England, Wales and Scotland section of International Socialist Alternative

Starmer’s cosy non-opposition enables Tories putting workers’ lives on the line

Little over a month since Keir Starmer won the Labour leadership election, and the departure from Corbynism couldn’t be clearer. Starmer pitched himself as the “unity” candidate throughout the election campaign, but, amongst other things, his shadow cabinet appointments, his list of donors (which he refused to publish ahead of the election, despite repeated requests), and his recent pronouncement that Corbyn was the reason that Labour lost in 2019, have shattered any remaining illusions about the class interests he serves.

In his latest affront to the membership, Starmer set out a five-point plan to “protect people from bankruptcy and homelessness due to rent arrears”. Controversially the plan called on the government to “grant renters at least two years to pay back any arrears accrued during this period.” But as Labour members were very quick to point out, many renters would be unable to pay back such arrears. More than a third of people renting in the UK live in poverty, and two thirds have no savings, living hand to mouth. With the pandemic, many, particularly those working in precarious jobs, now face the prospect of joblessness once the economy ‘reopens’ – if not immediately. Over 4,000 Labour members have since signed an open letter calling for Labour to pressure the government into cancelling rent.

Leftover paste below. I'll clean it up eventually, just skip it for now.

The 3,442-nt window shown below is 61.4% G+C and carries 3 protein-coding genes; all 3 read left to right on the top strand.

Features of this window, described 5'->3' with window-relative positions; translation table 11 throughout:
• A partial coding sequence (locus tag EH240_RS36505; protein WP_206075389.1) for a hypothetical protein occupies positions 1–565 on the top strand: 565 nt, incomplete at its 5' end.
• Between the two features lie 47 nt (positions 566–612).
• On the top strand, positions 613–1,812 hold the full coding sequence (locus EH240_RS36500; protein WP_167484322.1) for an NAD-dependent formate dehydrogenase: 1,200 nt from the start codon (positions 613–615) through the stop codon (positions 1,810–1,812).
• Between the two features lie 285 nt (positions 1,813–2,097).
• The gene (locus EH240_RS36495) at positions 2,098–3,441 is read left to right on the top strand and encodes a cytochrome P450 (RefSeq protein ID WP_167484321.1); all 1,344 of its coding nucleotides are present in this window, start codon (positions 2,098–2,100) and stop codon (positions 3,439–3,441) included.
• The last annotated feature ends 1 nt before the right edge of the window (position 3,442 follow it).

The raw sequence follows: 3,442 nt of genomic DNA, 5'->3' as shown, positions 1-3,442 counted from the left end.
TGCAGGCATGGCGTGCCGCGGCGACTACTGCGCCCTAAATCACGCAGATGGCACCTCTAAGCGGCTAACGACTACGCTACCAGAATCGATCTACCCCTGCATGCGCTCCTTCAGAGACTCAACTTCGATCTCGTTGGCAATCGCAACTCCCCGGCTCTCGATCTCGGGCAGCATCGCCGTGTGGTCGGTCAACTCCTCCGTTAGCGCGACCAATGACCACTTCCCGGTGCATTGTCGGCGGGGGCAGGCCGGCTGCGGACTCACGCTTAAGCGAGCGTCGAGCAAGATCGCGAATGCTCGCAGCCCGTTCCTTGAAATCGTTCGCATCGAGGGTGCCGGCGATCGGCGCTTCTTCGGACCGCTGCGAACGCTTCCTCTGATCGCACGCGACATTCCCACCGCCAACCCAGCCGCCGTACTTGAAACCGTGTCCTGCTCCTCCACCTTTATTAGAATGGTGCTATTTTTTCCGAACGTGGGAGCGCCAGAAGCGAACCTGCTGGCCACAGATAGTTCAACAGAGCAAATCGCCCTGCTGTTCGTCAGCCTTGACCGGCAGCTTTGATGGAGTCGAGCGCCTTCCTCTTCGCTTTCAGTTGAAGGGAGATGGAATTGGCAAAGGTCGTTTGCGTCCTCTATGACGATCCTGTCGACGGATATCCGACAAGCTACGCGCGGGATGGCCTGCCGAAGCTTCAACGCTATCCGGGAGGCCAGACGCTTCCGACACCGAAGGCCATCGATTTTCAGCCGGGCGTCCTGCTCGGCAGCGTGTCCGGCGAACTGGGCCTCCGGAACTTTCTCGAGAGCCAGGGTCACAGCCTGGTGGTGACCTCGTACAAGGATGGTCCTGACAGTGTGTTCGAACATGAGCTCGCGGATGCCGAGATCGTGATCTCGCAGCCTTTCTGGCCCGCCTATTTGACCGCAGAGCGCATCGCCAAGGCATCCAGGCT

It was to be expected that Starmer would move more openly to the right once elected, but that the process would be a delicate one. As the Financial Times reported last week, “MPs see his gradual approach to [changing Labour’s position on] Brexit as a template for how he is likely to shift away subtly from Corbyn’s revolutionary economic agenda.” But the pace of events since the beginning of the pandemic, which have pushed the Tories to take some significant measures to try and stave off mass anger, has accelerated this process. The rightward shift in the Labour leadership is now abundantly obvious as they flail around clinging to the idea of unity – couched as ‘no opposition for opposition’s sake’ – with an increasingly toxic government that is putting profit ahead of human lives.

Prime Minister’s Questions is a case in point. On April 29, Starmer faced Dominic Raab, who was standing in for the absentee PM. Raab called for Starmer to recognise the “good work” the Tories had supposedly done on social distancing and ramping up critical care capacity. Starmer went further, describing it as an “amazing piece of work.” No mention made of the government’s track record of attacking critical care capacity over the past decade and the annual winter crises this has left our NHS facing. No mention either, of the fact that nurse to patient ratios have had to be stretched from the usual 1:1 for ICU beds to as much as 1:7 in some cases.